Why Joshua vs Klitschko was the start of better things for heavyweight boxing From 2004 to 2015 the Klitschko brothers, Vitali and Wladimir, dominated the world of heavyweight boxing. This lead to a predictable period for the sport, when watching and betting on heavyweight bouts did little to spark the imagination.
Wladimir Klitschko (63-3, 53 KO) retained his IBF heavyweight title last night in Hamburg, Germany. He was up against Kubrat Pulev who was the world heavyweight number one contender. Many thought the Bulgarian would prove one of Klitschko’s toughest tests to date. Kubrat Pulev (20-1, 11 KO) started well, going after
The very definition of the pound for pound rankings accepts that the idea is limited, though they use the word subjective. Personally I like to look at overall ability rather than current ranking within the weight class, opponents beaten or being particularly brilliant in one area over others. It is for this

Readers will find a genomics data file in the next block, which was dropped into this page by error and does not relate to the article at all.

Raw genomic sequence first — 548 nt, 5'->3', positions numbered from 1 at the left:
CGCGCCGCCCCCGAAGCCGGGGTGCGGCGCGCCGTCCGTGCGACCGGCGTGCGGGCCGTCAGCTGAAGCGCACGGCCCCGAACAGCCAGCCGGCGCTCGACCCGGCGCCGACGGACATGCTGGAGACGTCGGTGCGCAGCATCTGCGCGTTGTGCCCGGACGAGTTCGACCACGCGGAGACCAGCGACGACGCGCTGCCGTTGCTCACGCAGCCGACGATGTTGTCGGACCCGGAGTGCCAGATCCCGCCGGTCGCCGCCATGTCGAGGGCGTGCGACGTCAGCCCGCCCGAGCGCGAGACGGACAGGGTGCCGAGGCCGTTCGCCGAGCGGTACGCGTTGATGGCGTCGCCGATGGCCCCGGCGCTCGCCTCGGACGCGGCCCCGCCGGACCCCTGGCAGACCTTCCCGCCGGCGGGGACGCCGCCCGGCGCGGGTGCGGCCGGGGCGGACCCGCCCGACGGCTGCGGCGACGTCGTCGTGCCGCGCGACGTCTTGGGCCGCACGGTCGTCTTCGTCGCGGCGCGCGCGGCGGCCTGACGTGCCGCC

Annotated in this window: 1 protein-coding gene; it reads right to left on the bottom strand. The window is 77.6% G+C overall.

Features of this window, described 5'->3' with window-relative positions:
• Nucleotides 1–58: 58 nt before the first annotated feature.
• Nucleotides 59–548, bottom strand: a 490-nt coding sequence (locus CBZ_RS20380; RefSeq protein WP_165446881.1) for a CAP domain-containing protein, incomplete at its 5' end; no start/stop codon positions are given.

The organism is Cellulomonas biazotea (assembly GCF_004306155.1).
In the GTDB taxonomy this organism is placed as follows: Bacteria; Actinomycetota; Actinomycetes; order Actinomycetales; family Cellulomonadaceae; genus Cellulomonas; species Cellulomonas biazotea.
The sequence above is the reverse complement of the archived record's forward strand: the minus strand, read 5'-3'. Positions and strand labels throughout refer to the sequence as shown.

Wladimir Klitchsko (62-3, 52 KOs) has been ordered to face Kubrat Pulev (20-0, 11 KO’s) next by the IBF; the International Boxing Federation wasted no time giving the champion his next assignment. Klitschko defended his titles — which include the World Boxing Association and World Boxing Organisation belts as well as
Shannon Briggs (51-6-1, 45 KO’s) turned up at Wladimir Klitschko’s gym where he was training for his upcoming world title defence against Alex Leapai next month on April 26th The former WBO heavyweight champion Shannon Briggs was ranting and raving at Klitchsko in the gym, challenging him there and then to